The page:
And that is without the big game-changer. China announced in January it would spend $360 billion to develop renewables in the next three years, which it forecasts will create 13 million new jobs. “I’ve never heard of a number bigger than $350 billion in three years in any industry,” Tannenbaum said. “Not in cars. Not in cable. It would be a tremendous economic tragedy for the new administration to miss the opportunity China sees and not go after this tremendous—and much needed—job creation.”
Shah says that even without China-scale investment, renewables are building a solid employment base in the U.S., while coal continues a long decline. Despite coal production increasing from 883 million tons in 1985 to 1,150 million tons in 2005, automation caused jobs in the industry to drop from 173,000 to fewer than 80,000. As coal production has fallen since then, industry jobs have declined to fewer than 70,000. Meanwhile, the solar industry said it employed more than 260,000 as of 2016 and that roughly 1 in 50 new jobs nationwide last year were in that industry.
Renewables also enjoy the cool factor, Shah said. “I saw an executive from Shell Oil on TV complaining that people don’t want to work for him,” Shah said. In contrast, renewable energy “is the hottest job market in 25 years and I have 500 resumes sitting on my desk.”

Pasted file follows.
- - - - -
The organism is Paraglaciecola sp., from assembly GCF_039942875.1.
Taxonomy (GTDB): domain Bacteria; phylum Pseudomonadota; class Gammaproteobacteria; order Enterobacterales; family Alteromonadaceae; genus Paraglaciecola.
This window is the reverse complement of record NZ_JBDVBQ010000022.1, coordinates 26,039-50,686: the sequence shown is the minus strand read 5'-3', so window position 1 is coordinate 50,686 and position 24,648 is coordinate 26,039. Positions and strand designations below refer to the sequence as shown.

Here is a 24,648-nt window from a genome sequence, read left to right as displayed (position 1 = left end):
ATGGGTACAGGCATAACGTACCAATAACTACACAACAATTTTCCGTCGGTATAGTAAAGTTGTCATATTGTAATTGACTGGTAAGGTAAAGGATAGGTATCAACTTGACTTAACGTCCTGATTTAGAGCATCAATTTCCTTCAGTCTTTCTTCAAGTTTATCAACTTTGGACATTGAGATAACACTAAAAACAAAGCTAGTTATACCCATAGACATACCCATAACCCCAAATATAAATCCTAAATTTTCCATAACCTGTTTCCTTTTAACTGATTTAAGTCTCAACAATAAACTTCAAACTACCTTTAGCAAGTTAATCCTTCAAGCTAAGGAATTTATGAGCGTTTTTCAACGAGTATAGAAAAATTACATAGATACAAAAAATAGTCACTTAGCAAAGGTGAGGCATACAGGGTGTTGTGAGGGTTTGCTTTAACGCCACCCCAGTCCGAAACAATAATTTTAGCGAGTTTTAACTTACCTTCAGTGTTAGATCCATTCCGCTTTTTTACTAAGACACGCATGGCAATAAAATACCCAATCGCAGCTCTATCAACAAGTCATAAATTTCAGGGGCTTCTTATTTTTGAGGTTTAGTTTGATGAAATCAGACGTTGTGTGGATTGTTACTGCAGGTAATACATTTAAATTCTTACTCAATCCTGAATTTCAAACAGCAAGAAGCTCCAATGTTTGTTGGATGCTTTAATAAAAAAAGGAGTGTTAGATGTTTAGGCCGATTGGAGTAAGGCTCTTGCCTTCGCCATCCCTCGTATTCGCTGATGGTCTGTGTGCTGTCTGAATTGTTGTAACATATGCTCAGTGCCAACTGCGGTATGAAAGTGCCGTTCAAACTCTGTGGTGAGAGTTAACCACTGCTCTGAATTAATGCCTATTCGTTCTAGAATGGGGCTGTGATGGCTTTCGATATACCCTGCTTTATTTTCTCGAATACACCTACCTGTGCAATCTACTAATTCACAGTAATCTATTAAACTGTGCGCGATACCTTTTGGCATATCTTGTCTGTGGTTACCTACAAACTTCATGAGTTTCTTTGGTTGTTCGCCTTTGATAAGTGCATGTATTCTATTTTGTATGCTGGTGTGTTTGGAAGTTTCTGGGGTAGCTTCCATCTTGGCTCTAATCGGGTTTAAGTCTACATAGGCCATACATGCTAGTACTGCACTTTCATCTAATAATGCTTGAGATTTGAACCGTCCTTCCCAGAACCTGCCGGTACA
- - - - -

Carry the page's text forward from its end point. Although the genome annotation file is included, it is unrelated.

Not everyone in the green power community is sanguine about the impact of the Trump administration’s policy reversals. Bob Keefe, executive director of E2, a national non-partisan group of environmental entrepreneurs, is particularly concerned that state governments will feel empowered to push back against new state environmental requirements. In Illinois, opponents of the so-called Future Energy Jobs Law—a 2016 law mandating that certain amounts of energy be generated from solar and wind—filed lawsuits in February to stop it from going into effect. In North Dakota, legislators have proposed a two-year ban on new wind energy. In Ohio, Republican Governor John Kasich has already vetoed a bill to freeze alternative energy and energy efficiency standards, and the bill is coming around again.
“The people fighting against these smart policies were just emboldened by the president of the United States and that is something to worry about,” Keefe said.
Even in states that support renewables, this promises to be a rocky year. In California, for example, the independent operator of California’s electrical grid has said it will have to curtail solar. The grid simply can’t absorb all the hydropower from record snows and solar production. Having too much sustainable power sounds like a victory, but it represents a fundamental weakness in renewables. They don’t produce power efficiently at peak use times (morning and evening) and there still aren’t enough storage options.
Still, Tannenbaum is not discouraged. Yes, he argued, the new political environment will be challenging for renewable companies and lots will go out of business, but that is the nature of an infant industry. “We will look back in 20 years and remember this was the first inning,” he said. “It’s like the beginning of the Internet revolution; 99 percent of companies went out of business. But there were winners and there will be lessons learned.”
Shah is even more confident. “The Clean Power Plan was entirely about shutting down coal plants, never about promoting renewables,” he said. “Now [coal] may live three to five years longer, but that doesn’t hurt renewable energy.
“People say, ‘What if they could bring back coal’? I say, ‘What if a pig could fly’?”
Leslie Kaufman, a former New York Times national environment reporter, is founder of Red for the Blue.